Rabid-right Republicans, as usual, resist long-needed change in hypocritical and bigoted ideas

040113bigotryThe rabid right wing of the Republican Party, less and less of a factor as time marches on without them, is still fighting to prevent the party from moving forward and joining modern times.

“Look, the Republican Party is not going to change,” former Senator and failed Presidential candidate Rick Santorum told Politico recently.  “If we do change we’ll be the Whig Party.  We’re not the Libertarian Party.  We’re the Republican Party.”

Mike Huckabee — another proud member of the Bible-thumping, hard-core religious right — claims the GOP lost the last two Presidential elections not because its candidates were too far fight but says they are too moderate.

Hmmm.  Weren’t tea party darlings Sarah Palin and Paul Ryan on the last two Presidential tickets as vice presidential candidates?

Doesn’t matter, Huckabee claims, saying the presence of John McCain and Mitt Romney at the top of the tickets kept too many conservatives at home.

Both Santorum and Huckabee think the rabid right turning out in force could have made a difference in 2008 and 2012.

If their beliefs are true, then the best thing that could have happened to America was the presence of a Republican moderate that kept the so-called “conservatives” at home and away from the polls.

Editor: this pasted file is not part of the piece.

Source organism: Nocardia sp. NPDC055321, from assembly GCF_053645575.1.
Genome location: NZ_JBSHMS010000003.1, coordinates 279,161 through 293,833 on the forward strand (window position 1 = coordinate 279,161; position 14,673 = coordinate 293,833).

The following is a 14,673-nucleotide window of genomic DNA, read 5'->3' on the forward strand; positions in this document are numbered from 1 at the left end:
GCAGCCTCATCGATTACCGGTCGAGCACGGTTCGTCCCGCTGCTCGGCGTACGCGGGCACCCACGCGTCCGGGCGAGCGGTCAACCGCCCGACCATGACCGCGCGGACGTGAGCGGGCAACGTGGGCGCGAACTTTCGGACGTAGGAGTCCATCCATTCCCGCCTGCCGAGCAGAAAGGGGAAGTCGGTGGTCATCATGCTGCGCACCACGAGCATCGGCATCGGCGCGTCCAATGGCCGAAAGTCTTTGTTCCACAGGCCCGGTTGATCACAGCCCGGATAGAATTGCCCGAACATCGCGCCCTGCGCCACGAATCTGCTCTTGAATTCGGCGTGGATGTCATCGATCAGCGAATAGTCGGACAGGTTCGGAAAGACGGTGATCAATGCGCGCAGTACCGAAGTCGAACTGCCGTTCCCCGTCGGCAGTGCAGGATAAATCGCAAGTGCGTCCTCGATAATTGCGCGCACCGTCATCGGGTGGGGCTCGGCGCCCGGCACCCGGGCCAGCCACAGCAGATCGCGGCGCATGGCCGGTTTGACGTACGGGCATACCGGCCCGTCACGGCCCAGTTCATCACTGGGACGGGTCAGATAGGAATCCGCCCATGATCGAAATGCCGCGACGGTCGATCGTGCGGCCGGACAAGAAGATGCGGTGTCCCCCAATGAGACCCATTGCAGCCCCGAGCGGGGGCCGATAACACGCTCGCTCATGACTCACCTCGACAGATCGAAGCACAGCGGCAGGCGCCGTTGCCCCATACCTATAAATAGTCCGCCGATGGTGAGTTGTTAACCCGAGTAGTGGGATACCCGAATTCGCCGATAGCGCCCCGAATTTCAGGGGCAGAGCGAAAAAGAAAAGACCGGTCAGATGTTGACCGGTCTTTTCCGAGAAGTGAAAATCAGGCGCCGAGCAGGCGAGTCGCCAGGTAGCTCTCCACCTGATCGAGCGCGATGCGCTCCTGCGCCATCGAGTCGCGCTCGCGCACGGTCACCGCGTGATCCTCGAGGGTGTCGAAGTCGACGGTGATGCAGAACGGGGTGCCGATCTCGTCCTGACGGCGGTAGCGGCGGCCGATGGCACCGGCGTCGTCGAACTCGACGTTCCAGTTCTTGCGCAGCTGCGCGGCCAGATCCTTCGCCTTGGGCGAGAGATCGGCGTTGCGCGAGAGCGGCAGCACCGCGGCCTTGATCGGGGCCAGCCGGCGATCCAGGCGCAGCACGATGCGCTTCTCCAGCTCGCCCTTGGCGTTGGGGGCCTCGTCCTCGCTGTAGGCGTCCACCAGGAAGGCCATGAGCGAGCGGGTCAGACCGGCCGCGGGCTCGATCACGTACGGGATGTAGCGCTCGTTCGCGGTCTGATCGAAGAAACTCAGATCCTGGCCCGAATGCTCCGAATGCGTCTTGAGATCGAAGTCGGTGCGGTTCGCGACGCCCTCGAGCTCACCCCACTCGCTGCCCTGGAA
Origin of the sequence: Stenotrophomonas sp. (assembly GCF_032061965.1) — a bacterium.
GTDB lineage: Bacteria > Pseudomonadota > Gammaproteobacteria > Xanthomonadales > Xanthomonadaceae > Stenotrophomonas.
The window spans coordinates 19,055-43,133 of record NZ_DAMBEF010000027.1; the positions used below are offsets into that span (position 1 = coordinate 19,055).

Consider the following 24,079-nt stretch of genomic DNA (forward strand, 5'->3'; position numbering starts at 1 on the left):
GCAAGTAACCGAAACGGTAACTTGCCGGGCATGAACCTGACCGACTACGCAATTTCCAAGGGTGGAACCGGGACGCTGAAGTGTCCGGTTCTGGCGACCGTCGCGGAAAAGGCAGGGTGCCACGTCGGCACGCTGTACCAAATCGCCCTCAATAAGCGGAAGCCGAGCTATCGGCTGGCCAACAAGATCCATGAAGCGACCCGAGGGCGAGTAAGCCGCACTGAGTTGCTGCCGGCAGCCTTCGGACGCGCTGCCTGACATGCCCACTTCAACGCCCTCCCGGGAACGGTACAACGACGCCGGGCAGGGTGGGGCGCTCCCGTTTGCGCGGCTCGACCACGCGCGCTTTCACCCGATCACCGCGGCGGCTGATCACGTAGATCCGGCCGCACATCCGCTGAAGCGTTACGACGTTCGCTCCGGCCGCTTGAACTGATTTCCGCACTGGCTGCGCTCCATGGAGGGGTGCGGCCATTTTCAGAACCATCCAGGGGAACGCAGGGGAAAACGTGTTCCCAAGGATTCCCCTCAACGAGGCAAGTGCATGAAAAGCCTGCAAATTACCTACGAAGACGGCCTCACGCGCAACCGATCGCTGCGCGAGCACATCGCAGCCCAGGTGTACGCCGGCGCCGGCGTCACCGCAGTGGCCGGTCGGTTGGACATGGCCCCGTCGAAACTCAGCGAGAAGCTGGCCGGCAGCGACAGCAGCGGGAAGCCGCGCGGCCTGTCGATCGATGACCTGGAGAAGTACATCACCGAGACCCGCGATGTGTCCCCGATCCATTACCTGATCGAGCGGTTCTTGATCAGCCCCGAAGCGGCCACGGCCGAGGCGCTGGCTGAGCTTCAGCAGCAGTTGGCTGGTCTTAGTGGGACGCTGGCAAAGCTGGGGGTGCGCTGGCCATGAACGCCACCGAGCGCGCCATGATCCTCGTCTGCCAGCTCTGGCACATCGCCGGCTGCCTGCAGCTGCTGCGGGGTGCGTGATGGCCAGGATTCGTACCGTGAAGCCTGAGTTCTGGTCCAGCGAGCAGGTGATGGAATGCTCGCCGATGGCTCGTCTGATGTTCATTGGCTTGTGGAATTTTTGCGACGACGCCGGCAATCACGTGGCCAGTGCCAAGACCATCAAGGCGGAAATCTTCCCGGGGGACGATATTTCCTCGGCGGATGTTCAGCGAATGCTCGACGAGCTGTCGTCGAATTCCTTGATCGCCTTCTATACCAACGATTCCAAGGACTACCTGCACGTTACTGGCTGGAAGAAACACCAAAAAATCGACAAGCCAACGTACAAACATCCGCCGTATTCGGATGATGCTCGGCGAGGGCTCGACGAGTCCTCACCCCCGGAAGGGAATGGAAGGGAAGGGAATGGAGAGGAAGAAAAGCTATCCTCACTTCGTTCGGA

Here at Capitol Hill Blue, most of us believe that the rabid right represents more of a threat to the American way of life than any turban wearing and Islam-spouting terrorist.

The right wing of the GOP is driven by hate, intolerance and power.  They don’t give a damn about what is good for Amercia — they only want a country fashioned by a government that controls what we say, what we hear and what we can do — especially in the privacy of our bedrooms.

They misquote the Bible, a book of wide-ranging contradictions — as justification of an effort to keep this country in the dark ages.  They claim less government is preferable, unless the government passes binding legislation imposing a hypocritical view of morality on a nation of victims of their perverted view of the world.

Their hypocrisy is astounding.  The rabid right pushes family values, yet Republicans like Newt Gingrich embarked on numerous extra-marital affairs, often ending marriages with former mistresses to united with a new one.  They condemn homosexuality but the party is riddled with closeted gays.

After two election losses, some signs of change have come to the party of the elephant.  The list of Republicans now supporting gay marriage grows almost daily and the party of intolerance and intransigence is close to a deal that will bring a long-needed overhaul of U.S. immigration laws.